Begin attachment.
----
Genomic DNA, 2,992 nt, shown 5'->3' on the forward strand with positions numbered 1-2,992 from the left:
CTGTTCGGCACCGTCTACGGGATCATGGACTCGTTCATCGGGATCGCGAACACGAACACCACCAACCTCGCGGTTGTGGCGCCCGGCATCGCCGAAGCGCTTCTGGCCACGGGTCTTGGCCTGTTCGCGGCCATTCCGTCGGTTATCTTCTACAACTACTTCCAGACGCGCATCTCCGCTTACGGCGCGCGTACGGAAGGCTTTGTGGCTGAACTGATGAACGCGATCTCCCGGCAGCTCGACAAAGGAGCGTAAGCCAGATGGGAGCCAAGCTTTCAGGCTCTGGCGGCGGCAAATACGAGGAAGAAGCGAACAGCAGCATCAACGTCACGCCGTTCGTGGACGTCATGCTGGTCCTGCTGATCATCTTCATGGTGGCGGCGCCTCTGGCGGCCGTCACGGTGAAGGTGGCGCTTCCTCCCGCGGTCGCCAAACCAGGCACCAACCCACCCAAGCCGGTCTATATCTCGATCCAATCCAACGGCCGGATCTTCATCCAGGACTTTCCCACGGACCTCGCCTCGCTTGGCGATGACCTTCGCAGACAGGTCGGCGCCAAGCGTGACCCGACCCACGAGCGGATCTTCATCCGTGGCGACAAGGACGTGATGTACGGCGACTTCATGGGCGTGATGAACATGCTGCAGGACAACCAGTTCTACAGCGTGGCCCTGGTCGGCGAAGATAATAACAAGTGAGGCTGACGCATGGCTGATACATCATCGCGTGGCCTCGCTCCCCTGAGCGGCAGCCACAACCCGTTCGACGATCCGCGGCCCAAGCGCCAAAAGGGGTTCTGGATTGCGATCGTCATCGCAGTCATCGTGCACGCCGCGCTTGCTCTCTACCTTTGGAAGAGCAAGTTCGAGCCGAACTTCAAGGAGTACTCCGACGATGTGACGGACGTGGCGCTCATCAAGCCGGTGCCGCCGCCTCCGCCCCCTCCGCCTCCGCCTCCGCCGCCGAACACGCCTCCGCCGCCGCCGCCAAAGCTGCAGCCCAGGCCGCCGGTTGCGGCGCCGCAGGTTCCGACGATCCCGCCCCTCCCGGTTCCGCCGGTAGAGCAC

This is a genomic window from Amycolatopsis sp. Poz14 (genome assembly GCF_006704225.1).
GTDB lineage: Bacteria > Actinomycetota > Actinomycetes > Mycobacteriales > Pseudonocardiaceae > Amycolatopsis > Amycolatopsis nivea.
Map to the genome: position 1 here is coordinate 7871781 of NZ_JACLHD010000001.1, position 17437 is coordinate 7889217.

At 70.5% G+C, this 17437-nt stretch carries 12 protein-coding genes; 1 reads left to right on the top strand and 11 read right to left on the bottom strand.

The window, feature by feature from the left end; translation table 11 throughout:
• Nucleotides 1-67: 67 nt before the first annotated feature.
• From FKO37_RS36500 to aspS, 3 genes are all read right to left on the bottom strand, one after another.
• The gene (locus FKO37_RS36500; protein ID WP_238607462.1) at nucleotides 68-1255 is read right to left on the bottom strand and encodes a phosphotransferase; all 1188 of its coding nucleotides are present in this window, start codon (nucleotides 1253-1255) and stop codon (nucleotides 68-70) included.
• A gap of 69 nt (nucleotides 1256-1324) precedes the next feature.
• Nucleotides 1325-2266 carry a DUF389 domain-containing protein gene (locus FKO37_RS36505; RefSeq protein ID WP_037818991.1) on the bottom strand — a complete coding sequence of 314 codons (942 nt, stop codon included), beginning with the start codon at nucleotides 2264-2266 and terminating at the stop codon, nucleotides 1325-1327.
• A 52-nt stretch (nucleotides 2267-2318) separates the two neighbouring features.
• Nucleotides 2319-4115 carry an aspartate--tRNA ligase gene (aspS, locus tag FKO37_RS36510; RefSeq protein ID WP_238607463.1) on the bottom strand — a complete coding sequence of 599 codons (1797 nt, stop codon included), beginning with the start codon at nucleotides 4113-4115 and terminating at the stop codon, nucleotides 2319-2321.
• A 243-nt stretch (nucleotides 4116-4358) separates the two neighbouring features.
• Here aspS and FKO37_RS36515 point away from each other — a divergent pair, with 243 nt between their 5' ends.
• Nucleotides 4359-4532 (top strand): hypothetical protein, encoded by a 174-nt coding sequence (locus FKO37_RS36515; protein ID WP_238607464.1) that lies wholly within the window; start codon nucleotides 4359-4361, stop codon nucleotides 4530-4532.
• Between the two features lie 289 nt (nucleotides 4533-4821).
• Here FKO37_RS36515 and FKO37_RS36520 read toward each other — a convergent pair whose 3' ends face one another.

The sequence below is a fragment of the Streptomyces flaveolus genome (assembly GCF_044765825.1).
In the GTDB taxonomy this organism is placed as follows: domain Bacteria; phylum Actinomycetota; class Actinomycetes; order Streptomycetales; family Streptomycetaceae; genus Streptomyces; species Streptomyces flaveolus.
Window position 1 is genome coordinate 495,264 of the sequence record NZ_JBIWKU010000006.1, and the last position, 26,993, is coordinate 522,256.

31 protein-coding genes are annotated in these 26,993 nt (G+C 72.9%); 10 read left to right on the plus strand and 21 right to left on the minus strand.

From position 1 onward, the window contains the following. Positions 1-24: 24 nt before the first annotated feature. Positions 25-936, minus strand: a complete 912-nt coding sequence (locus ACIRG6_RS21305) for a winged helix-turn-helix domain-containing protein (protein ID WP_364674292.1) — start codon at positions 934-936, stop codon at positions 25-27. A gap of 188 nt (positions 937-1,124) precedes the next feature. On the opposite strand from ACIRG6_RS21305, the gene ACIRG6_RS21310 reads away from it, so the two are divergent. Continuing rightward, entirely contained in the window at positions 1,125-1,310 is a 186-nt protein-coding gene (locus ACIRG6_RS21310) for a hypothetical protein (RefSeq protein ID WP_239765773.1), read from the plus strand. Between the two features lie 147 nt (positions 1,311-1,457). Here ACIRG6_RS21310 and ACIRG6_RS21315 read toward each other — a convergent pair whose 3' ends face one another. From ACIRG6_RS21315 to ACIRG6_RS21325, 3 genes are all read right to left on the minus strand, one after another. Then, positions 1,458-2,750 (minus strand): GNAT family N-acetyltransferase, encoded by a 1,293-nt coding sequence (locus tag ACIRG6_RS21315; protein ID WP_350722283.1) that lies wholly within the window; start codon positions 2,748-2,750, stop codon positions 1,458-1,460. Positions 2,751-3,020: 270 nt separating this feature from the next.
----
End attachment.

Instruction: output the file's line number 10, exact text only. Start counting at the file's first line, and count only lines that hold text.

• The gene (locus FKO37_RS36500; protein ID WP_238607462.1) at nucleotides 68-1255 is read right to left on the bottom strand and encodes a phosphotransferase; all 1188 of its coding nucleotides are present in this window, start codon (nucleotides 1253-1255) and stop codon (nucleotides 68-70) included.